I've been reading up on UniWB and trying it out myself. My understanding is that the camera (and other RAW software?), in applying a white balance during the JPEG conversion, effectively overexposes the R and B channels (usually by a factor of around 2 to 2.5). The R and B channels may therefore appear clipped when in fact they are not saturated in the RAW data. Using UniWB white balance on the camera effectively sets all of these overexposure factors to 1, which means the histograms give a much more accurate representation of clipping of the RAW values.
However, one naturally never uses the UniWB white balance setting when post-processing. According to my understanding, applying a more sensible white balance in post may still clip the R and B channels in the result, just like in the camera. Thus, even though the R and B channels always are fully recoverable by drastically changing white balance or color settings (which may not be desirable), they may still appear clipped in the final result (appearing as so-called "nuclear colors").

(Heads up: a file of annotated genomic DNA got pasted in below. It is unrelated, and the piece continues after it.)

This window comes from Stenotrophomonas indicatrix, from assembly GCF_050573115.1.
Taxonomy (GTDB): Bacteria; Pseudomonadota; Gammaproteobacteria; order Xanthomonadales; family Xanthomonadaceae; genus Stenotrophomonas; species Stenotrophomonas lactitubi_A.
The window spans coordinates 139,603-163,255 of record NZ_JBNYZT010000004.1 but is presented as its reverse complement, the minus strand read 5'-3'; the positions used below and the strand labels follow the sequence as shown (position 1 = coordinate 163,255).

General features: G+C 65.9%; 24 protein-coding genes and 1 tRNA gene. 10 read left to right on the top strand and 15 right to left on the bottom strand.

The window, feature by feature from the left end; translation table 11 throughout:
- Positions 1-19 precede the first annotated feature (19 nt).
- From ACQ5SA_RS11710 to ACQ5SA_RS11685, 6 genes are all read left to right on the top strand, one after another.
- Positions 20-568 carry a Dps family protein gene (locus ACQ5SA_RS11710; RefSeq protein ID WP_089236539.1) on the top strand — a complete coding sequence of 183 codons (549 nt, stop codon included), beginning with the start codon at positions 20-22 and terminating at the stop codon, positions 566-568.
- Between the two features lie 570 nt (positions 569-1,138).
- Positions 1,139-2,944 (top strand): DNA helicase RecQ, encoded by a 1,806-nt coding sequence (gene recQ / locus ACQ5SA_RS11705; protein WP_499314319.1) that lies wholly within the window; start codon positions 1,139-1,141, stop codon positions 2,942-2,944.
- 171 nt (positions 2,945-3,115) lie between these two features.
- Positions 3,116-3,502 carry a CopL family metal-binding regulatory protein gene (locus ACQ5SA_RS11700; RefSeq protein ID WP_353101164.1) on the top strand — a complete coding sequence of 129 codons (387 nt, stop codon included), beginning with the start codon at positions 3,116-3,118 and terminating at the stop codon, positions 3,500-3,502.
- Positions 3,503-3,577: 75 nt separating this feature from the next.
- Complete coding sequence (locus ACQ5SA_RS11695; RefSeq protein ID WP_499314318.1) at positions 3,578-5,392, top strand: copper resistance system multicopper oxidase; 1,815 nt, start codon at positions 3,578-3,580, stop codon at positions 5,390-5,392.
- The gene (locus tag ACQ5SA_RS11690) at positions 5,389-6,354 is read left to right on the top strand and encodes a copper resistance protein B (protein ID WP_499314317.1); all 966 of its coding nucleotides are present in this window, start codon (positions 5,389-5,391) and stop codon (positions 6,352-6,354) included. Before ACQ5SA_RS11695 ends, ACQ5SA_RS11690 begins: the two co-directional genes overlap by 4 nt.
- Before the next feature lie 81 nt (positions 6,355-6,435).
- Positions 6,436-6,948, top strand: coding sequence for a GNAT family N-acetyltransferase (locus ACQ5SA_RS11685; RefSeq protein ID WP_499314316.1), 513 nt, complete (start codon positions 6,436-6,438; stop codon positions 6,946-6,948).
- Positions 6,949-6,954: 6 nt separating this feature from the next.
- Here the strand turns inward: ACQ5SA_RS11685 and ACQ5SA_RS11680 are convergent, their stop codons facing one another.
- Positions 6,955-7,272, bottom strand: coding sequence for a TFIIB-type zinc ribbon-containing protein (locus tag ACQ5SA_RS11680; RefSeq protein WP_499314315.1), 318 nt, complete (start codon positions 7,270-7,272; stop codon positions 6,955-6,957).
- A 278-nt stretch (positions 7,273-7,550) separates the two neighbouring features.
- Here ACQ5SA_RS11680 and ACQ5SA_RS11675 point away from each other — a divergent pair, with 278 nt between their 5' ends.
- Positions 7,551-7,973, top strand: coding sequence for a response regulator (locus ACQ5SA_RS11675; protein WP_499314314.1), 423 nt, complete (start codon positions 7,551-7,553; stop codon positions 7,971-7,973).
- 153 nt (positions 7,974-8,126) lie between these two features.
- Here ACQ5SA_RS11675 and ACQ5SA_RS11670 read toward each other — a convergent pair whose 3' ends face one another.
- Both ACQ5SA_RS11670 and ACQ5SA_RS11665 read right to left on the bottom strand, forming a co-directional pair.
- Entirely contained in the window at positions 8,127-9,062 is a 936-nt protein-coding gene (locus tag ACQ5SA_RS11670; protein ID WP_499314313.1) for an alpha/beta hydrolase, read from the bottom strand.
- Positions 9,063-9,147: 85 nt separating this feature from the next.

My two questions:
If the above is true, wouldn't it be better to set a white balance in the camera as close as possible to what you will actually use in the final result, since this would yield a more accurate histogram for your final result? (I.e. colors that appear clipped on the camera, while possibly not truly saturated in the RAW data, will still appear clipped in the final result, so you might want to adjust your exposure.)
Applying a non-UniWB white balance in camera may show channels as clipped even though they are not in fact saturated (i.e. the histogram is overly conservative). Can this also work the other way -- i.e. can "normal" white balance settings in the camera effectively show channels as not clipped even when they are in fact clipped? (I don't think this is possible since by my understanding, this would require exposure factors below 1, which are never used, but it would be nice to have a confirmation of this.)